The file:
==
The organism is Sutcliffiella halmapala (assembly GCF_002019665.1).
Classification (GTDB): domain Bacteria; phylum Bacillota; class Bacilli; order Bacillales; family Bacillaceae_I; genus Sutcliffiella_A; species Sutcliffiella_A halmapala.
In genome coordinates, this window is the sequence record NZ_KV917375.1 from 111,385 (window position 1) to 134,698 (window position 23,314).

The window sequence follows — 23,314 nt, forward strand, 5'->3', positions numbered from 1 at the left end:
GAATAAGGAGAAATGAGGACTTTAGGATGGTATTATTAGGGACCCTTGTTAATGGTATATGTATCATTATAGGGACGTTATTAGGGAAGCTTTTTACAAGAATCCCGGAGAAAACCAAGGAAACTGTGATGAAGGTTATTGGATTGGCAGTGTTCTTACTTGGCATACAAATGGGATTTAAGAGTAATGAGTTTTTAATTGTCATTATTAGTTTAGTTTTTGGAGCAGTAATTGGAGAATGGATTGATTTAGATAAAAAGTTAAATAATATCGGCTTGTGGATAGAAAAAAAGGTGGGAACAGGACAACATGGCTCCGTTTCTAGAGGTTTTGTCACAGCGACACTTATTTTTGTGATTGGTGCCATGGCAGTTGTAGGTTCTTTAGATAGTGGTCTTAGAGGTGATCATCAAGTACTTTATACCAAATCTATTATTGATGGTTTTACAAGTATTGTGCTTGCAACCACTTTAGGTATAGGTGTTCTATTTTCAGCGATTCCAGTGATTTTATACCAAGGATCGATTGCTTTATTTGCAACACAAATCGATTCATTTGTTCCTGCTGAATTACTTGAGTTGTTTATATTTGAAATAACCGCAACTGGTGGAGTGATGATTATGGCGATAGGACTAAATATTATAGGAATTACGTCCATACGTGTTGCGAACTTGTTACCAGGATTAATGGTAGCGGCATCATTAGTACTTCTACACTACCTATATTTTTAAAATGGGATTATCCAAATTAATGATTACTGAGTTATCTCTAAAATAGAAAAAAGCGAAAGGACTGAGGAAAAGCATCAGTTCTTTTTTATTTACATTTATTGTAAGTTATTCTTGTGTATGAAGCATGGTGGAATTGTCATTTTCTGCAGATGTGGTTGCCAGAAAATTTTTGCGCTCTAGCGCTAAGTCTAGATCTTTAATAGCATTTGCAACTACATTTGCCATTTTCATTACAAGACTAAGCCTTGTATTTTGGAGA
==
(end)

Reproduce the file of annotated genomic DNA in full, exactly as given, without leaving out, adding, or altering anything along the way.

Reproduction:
The organism is Sutcliffiella halmapala (assembly GCF_002019665.1).
Classification (GTDB): domain Bacteria; phylum Bacillota; class Bacilli; order Bacillales; family Bacillaceae_I; genus Sutcliffiella_A; species Sutcliffiella_A halmapala.
In genome coordinates, this window is the sequence record NZ_KV917375.1 from 111,385 (window position 1) to 134,698 (window position 23,314).

The window sequence follows — 23,314 nt, forward strand, 5'->3', positions numbered from 1 at the left end:
GAATAAGGAGAAATGAGGACTTTAGGATGGTATTATTAGGGACCCTTGTTAATGGTATATGTATCATTATAGGGACGTTATTAGGGAAGCTTTTTACAAGAATCCCGGAGAAAACCAAGGAAACTGTGATGAAGGTTATTGGATTGGCAGTGTTCTTACTTGGCATACAAATGGGATTTAAGAGTAATGAGTTTTTAATTGTCATTATTAGTTTAGTTTTTGGAGCAGTAATTGGAGAATGGATTGATTTAGATAAAAAGTTAAATAATATCGGCTTGTGGATAGAAAAAAAGGTGGGAACAGGACAACATGGCTCCGTTTCTAGAGGTTTTGTCACAGCGACACTTATTTTTGTGATTGGTGCCATGGCAGTTGTAGGTTCTTTAGATAGTGGTCTTAGAGGTGATCATCAAGTACTTTATACCAAATCTATTATTGATGGTTTTACAAGTATTGTGCTTGCAACCACTTTAGGTATAGGTGTTCTATTTTCAGCGATTCCAGTGATTTTATACCAAGGATCGATTGCTTTATTTGCAACACAAATCGATTCATTTGTTCCTGCTGAATTACTTGAGTTGTTTATATTTGAAATAACCGCAACTGGTGGAGTGATGATTATGGCGATAGGACTAAATATTATAGGAATTACGTCCATACGTGTTGCGAACTTGTTACCAGGATTAATGGTAGCGGCATCATTAGTACTTCTACACTACCTATATTTTTAAAATGGGATTATCCAAATTAATGATTACTGAGTTATCTCTAAAATAGAAAAAAGCGAAAGGACTGAGGAAAAGCATCAGTTCTTTTTTATTTACATTTATTGTAAGTTATTCTTGTGTATGAAGCATGGTGGAATTGTCATTTTCTGCAGATGTGGTTGCCAGAAAATTTTTGCGCTCTAGCGCTAAGTCTAGATCTTTAATAGCATTTGCAACTACATTTGCCATTTTCATTACAAGACTAAGCCTTGTATTTTGGAGA